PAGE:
2. How to obtain a free television

Let’s say you’ve had your eye on a certain pair of shoes in the department store. The shoes cost $100. One day you decide to treat yourself to the shoes, but when you go to the store to purchase them, you find they’ve gone on sale for half price. As you had already decided to purchase the shoes before you even entered the store, you had effectively already spent the $100. Instead you pay $50. The fifty dollars that remain is free money. If you can make the commitment to purchase everything you have been contemplating, you will soon have saved enough money for a free television.

3. Supersizing The Last Supper

As rendered in paintings from the past 1,000 years, the size of the main course of that famous meal has increased 69% when viewed in proportion to the size of the human head in the same paintings. If the median weight of Jesus and each of the disciples is 162 pounds, then the total poundage of those holy men today would approximately equal the weight of one Honda Element, gas tank on empty.

X. Now try one yourself for extra credit points:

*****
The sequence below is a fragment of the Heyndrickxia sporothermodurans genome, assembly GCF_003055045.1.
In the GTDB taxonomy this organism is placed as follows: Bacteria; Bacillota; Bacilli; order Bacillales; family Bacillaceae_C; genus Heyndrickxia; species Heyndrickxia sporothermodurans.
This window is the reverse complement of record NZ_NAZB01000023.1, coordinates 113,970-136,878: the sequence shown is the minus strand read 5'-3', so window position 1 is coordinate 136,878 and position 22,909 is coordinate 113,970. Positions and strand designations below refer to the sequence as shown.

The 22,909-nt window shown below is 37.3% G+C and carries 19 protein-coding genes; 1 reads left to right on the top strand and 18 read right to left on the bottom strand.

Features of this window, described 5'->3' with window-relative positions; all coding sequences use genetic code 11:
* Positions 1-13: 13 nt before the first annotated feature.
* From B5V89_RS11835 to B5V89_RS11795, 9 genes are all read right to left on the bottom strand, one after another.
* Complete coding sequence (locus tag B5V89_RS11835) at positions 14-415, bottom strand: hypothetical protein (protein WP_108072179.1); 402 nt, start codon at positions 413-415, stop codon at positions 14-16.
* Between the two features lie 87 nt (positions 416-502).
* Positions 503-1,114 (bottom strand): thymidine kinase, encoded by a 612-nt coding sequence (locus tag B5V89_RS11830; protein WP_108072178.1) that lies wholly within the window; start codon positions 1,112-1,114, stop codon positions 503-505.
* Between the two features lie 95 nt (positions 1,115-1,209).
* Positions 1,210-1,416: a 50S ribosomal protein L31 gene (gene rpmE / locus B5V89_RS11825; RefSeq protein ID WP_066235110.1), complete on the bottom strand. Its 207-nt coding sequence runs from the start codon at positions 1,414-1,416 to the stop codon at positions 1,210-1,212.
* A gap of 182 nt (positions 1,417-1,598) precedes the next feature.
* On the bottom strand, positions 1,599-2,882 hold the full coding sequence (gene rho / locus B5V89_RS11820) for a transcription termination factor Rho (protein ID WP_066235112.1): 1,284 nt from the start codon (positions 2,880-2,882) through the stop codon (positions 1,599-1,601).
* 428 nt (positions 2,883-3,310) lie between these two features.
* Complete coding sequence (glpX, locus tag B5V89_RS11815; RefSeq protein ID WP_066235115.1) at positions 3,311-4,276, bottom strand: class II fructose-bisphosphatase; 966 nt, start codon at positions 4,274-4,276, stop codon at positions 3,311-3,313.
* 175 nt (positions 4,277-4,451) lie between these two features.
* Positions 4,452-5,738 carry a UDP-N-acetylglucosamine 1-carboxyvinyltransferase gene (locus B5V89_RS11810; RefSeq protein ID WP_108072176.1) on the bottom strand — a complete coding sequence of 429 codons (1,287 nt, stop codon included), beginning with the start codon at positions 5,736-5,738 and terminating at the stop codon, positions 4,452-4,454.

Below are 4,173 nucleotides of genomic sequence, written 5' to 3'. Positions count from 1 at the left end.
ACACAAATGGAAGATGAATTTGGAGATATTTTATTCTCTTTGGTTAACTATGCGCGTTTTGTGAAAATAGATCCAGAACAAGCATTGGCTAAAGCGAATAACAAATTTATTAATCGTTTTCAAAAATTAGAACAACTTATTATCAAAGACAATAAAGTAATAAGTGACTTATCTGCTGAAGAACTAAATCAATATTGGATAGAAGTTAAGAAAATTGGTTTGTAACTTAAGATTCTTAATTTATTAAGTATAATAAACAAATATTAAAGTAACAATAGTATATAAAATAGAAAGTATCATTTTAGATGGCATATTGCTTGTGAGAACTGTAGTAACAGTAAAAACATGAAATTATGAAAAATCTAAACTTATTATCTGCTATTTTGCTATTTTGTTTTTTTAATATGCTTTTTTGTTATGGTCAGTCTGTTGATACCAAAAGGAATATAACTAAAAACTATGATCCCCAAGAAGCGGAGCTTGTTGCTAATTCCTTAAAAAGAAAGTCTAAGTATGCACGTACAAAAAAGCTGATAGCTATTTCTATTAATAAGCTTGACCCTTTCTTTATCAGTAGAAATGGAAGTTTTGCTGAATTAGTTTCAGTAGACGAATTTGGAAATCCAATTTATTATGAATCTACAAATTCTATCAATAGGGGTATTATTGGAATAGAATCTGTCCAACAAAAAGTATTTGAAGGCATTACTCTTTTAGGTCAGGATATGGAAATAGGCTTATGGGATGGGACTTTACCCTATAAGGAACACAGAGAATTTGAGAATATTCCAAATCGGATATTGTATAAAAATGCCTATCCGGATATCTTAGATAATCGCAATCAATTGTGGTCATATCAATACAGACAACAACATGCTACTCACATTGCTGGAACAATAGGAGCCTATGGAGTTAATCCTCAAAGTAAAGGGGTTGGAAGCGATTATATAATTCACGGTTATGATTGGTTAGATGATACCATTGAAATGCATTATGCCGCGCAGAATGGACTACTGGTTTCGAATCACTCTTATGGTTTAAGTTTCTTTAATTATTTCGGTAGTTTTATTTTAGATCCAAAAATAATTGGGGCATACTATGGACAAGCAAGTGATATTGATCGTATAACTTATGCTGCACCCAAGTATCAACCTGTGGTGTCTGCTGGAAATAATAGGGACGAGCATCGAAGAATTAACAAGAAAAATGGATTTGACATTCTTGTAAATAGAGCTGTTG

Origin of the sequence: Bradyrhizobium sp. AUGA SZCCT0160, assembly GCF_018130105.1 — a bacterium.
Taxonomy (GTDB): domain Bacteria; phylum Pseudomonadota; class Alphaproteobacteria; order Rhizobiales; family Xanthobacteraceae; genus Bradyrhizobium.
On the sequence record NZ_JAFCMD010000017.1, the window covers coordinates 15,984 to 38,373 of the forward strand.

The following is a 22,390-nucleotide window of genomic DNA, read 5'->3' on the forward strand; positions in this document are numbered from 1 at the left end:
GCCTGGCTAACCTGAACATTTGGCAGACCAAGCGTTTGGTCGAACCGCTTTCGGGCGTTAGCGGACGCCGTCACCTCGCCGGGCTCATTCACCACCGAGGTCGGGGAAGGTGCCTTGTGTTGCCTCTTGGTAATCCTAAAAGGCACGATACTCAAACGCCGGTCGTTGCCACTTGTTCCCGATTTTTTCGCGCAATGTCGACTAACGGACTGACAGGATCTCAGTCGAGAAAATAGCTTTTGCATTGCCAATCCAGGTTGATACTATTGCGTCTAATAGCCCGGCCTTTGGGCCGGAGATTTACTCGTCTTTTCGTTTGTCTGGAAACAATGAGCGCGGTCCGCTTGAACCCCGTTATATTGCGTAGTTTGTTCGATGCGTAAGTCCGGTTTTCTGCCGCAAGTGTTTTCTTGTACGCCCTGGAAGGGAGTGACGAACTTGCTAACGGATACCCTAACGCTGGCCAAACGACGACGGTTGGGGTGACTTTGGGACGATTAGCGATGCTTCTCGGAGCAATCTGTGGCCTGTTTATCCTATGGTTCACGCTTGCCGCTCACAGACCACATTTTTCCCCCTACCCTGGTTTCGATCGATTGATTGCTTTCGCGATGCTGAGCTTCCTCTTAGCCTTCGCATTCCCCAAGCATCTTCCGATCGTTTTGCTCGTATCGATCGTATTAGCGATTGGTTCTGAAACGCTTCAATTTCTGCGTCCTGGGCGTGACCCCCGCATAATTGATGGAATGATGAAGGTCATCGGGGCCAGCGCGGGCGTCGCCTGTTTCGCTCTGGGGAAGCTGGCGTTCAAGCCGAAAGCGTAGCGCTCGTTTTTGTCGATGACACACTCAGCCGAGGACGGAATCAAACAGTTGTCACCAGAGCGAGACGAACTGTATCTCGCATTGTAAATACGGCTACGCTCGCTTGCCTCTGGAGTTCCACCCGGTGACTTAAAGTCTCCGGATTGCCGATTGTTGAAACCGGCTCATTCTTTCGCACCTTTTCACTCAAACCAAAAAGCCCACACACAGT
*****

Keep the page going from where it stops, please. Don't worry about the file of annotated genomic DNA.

A killer whale weighing x pounds is performing tricks in a tank which contains one blonde, wet-suited trainer and y gallons of artificially-churned, chemically-managed sea water. If the whale earns z fish for each activity he performs correctly, how many mindless circuits must the whale make around the tank before he yanks the trainer by the ponytail and hauls her into the water, holding her beneath the surface until the bubbles stop?

                   By Nancy Carol Moody.
(First published in Pank, May, 2011.

It is impossible to be a mathematician without being a poet in soul.—Sofia Kovalevskaya

Further Math Questing:

0. Teen Talk Barbie:
1. “Pi Pages” (9999 digits of Pi recited in seventeen languages, and in morse code, Dr.
Seuss, and harpsichord):
1. Scene from Pi, 1998 film by Darren Aronofsky:
2. Another Mandelbrot zoom by Jonathan Wolfe at the Fractal Foundation, New Mexico:
3. Sacred Geometry with Charles Gilchrist:
5. Stephanie Strickland on hypertext (Electronic Book Review, 1998):
8. Everything is a Number (Wszystko jest liczbą), 1967 short film by Stefan Schabenbeck:
13. Strange Attractors: Poems of Love and Mathematics by Sarah Glaz and JoAnne Growney (AK Peters, Ltd, 2008):

–Maureen Seaton, 6/8/11